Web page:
Mediterranean section of the ENP in focus

Malta’s inter­est in the future evo­lu­tion of the Euro­pean Neigh­bour­hood Pol­i­cy (ENP) is pri­mar­i­ly focused on the south­ern dimen­sion of the ENP, that is, the Mediter­ranean. Thus, Mal­ta whole­heart­ed­ly sup­port­ed that French ini­tia­tive to estab­lish a Union for the Mediterranean.

The con­flict between Rus­sia and Geor­gia how­ev­er also focused Malta’s atten­tion to the fact that more effort needs to be ded­i­cat­ed to pro­ject­ing sta­bil­i­ty to the EU’s east­ern bor­ders. Twen­ty years after the end of the Cold War Sum­mit in Mal­ta in Decem­ber 1989 between Pres­i­dent George H. W. Bush and Pres­i­dent Mikhail Gor­bachev it is clear that the ENP needs to con­tin­ue to serve as a mech­a­nism that seeks to inte­grate non-EU states clos­er to the EU.

Croatia must join and fast

Mal­ta con­tin­ues to advo­cate that mem­ber­ship to the EU for Croa­t­ia should take place in the short­est time frame pos­si­ble. Apart from being ben­e­fi­cial for Croa­t­ia, this will also help to boost sta­bil­i­ty across the Balka­ns. Mem­ber­ship for oth­er can­di­dates does not receive much atten­tion dur­ing this period.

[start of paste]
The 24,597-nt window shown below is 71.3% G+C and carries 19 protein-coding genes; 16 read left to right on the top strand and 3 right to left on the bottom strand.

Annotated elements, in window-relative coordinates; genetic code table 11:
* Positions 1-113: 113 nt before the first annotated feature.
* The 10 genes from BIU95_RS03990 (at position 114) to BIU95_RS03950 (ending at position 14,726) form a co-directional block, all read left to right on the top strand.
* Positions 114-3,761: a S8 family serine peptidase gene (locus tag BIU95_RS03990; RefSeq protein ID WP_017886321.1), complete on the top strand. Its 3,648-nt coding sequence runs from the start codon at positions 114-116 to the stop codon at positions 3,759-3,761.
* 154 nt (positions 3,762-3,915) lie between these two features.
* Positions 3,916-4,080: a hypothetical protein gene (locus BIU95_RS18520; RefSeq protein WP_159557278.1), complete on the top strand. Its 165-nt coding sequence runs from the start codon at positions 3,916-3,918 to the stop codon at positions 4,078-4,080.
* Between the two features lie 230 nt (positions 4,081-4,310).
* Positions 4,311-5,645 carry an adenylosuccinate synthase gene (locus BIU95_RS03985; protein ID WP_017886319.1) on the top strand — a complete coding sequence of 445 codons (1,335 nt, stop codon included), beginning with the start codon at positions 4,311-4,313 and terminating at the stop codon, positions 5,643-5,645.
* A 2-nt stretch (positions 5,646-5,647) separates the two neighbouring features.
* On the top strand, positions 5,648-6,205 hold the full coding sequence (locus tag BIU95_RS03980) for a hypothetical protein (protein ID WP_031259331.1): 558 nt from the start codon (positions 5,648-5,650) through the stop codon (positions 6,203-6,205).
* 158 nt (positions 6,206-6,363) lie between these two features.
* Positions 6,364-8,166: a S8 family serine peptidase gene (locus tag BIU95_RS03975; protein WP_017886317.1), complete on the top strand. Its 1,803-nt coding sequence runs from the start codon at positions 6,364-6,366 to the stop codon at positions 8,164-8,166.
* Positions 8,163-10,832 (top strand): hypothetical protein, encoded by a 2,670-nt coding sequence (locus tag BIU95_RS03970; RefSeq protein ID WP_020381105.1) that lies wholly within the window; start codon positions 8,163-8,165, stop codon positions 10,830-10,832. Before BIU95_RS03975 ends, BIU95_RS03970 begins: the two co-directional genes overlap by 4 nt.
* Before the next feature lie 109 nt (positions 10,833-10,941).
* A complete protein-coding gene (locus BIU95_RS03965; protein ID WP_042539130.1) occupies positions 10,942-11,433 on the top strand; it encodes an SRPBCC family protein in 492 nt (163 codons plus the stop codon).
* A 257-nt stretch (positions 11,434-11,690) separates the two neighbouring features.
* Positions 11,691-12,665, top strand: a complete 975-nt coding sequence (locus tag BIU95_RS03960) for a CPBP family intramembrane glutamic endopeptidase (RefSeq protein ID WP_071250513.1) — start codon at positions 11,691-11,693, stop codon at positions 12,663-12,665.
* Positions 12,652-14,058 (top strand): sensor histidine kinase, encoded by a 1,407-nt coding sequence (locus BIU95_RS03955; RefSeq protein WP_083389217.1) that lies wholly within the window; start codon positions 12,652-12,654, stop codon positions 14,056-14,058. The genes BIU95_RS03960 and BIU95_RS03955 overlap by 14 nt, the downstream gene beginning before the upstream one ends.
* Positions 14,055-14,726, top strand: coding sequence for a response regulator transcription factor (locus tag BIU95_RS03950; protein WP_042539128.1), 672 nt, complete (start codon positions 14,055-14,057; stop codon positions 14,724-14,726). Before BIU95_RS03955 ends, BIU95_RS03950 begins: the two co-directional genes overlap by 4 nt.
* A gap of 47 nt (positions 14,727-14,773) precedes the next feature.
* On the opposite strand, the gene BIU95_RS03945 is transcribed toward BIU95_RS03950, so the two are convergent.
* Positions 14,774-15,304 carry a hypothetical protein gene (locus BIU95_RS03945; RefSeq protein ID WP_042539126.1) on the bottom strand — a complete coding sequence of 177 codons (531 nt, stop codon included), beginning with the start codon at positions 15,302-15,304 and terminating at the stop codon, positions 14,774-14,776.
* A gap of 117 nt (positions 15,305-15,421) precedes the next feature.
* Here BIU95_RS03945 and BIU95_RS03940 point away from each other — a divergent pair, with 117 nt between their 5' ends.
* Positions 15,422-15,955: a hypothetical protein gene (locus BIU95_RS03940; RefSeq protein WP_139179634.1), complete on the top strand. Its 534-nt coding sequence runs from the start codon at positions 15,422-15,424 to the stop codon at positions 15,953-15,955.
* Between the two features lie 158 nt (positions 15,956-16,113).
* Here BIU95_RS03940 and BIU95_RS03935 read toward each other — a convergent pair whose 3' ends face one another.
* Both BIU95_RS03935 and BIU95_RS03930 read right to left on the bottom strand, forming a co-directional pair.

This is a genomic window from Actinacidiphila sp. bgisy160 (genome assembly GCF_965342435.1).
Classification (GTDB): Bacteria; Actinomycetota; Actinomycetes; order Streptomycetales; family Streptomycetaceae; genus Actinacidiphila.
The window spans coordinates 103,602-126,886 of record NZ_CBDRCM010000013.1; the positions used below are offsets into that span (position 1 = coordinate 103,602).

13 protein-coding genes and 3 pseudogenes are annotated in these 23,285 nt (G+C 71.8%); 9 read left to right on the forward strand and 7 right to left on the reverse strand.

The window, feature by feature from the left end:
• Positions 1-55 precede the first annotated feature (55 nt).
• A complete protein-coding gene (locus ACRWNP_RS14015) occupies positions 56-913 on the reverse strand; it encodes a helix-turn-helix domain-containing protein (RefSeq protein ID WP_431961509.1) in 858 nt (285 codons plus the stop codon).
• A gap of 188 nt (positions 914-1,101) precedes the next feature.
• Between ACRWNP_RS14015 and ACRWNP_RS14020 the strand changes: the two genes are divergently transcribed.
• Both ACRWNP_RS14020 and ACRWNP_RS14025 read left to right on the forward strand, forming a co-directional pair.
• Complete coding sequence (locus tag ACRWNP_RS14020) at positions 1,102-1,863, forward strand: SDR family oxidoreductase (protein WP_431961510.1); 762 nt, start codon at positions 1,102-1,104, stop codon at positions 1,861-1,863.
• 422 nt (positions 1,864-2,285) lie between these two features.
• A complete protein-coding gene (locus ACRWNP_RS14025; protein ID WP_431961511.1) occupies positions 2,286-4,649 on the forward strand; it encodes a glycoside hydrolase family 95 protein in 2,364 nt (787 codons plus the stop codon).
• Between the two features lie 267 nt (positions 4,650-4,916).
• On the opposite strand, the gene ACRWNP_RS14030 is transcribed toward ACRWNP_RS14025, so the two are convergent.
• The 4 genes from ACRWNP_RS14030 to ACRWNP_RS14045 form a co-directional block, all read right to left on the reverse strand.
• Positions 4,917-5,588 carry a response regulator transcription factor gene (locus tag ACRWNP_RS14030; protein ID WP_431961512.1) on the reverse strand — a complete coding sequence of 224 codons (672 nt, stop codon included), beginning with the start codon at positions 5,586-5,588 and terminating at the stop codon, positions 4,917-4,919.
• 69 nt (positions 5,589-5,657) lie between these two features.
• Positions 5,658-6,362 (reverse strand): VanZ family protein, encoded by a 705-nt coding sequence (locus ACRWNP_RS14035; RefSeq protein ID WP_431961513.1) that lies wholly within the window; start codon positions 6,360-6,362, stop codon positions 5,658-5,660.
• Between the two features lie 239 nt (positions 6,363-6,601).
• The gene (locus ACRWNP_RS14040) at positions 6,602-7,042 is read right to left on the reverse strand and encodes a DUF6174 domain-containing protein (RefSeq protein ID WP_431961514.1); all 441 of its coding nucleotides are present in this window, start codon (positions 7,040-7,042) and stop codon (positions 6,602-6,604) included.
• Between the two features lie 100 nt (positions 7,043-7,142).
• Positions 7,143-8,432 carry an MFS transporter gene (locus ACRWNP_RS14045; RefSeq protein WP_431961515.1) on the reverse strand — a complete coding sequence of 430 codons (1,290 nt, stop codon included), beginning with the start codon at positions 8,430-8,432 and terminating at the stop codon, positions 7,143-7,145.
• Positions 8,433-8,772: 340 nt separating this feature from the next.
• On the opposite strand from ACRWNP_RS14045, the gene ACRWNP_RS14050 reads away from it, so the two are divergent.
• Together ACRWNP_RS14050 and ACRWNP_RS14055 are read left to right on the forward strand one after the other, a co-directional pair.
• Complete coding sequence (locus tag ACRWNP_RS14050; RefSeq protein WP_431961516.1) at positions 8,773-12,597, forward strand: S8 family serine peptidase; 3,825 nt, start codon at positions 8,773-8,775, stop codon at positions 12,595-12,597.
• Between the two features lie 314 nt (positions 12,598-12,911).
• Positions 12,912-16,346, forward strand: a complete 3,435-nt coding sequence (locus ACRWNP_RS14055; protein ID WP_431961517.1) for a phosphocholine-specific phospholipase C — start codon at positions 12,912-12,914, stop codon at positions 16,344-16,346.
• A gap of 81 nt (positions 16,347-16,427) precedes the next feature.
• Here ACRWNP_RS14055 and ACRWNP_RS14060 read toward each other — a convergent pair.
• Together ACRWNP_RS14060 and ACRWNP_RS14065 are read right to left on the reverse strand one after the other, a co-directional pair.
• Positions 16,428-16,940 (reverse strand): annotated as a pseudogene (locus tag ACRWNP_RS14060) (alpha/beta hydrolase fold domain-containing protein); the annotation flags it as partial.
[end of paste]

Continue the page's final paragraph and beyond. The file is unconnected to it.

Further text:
NATO and the Partnership for Peace

Malta’s inter­est in NATO remains lim­it­ed to the Part­ner­ship for Peace (PfP) mech­a­nism, which Mal­ta re-joined in April 2008 – (Mal­ta had with­drawn its mem­ber­ship from PfP in 1996). Mal­ta is cur­rent­ly prepar­ing a work pro­gramme under the PfP frame­work which it hopes to start imple­ment­ing in 2009. Malta’s mem­ber­ship of the PfP now allows it to par­tic­i­pate in EU/NATO dis­cus­sions, and Mal­ta believes that clos­er coop­er­a­tion between both orga­ni­za­tions is mutu­al­ly ben­e­fi­cial although Mal­ta main­tains its stance of neu­tral­i­ty when it comes to par­tic­i­pat­ing in any mil­i­tary missions.